The flaw most climbers make is continuing to push themselves into harder grades without gaining falling experience. It’s important to be in yes-fall zones when pushing ourselves. Getting familiar with falling helps us respond to falls that will ultimately occur.

The Warrior’s Way defines yes-fall zones as zones that have falls similar to what we’ve experienced. Therefore, all routes are no-fall zones if we have no falling experience. Thus, as we push ourselves into more challenging climbing, with no falling experience, we’re climbing in no-fall zones, at our limit, and taking inappropriate risks.

Bob knew he needed to gain falling experience to diminish his anxiety climbing 5.8s so he signed up for a Warrior’s Way Trad Camp at New River Gorge. He learned how to fall and developed confidence that he could trust his trad gear. He also learned the importance of shifting his motivation to finding little ways to engage challenges.

Decisions about which routes to climb need to be made differently once basic skills and falling are learned. We ask, “What’s the fall consequence?” not “Can I do it or not?” Asking “What’s the fall consequence?” is a question we can answer if we have falling experience.

Instead of allowing the mind to think in all-or-nothing ways, we focus on engaging in little steps. It’s easier to take a little step, which focuses our attention on doing the work. We escape the motivation trap by shifting what we focus on.

Let’s return to Bob on Birdland. He was positioned below the difficult climbing and had a choice to make. He didn’t want to back off so he forced himself to continue. He asked himself “What else can I do here?” He quickly identified some higher foot-holds and used them along with some smaller hand-holds and easily propelled himself to the next stance. Then he continued climbing. Whenever he felt the urge to back off, he kept asking himself “What can I do here?” Before he knew it, he had done all he needed to do, and was at the top of the pitch.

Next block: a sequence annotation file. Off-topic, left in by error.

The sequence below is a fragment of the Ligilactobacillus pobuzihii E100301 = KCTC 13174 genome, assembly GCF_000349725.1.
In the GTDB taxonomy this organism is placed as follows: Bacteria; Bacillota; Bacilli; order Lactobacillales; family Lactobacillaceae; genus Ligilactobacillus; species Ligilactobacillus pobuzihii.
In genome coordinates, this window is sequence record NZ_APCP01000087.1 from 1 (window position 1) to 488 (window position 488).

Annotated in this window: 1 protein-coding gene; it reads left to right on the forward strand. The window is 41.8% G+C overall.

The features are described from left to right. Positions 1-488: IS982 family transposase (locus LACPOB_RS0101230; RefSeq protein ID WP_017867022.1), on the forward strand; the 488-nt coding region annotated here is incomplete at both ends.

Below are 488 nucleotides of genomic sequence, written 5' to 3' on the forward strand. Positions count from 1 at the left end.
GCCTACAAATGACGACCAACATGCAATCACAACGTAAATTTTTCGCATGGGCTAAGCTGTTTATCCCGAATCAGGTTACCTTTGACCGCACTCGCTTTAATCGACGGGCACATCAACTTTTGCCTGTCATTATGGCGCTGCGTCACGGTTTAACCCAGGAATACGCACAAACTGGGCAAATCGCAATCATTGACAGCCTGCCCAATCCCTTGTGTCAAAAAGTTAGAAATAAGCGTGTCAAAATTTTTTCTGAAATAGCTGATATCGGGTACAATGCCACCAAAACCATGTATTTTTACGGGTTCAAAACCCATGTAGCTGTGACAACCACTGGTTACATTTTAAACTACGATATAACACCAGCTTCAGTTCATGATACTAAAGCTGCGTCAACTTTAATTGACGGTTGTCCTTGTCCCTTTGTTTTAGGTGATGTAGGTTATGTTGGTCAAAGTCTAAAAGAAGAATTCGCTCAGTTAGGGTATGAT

We escape the motivation trap by getting falling experience and making decisions based on falling consequences. Without the body in knots and the mind feeling anxious, we relax into doing the work. We understand that being in stress, working through it, is why we came to the challenge in the first place. It’s through doing the work that we grow as climbers.

We don’t have to be victims of the ego’s motivation trap. Rather, we can focus our attention on making little steps into stress, relaxing into it, and enjoying the whole process. We can ask, “What can I do here?” as Bob did. Making this shift changes how we approach challenges. With practice, we don’t have to force ourselves to engage; we engage intentionally, focusing our attention on little actions that moves us through the challenge. We aren’t motivated solely by achievement, expecting to fail; we’re primarily motivated by enjoying the challenge, expecting to fall. Falling and work become important parts of our climbing journeys.


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This Post Has One Comment

  1. As always, incredibly timely and helpful! Thank you.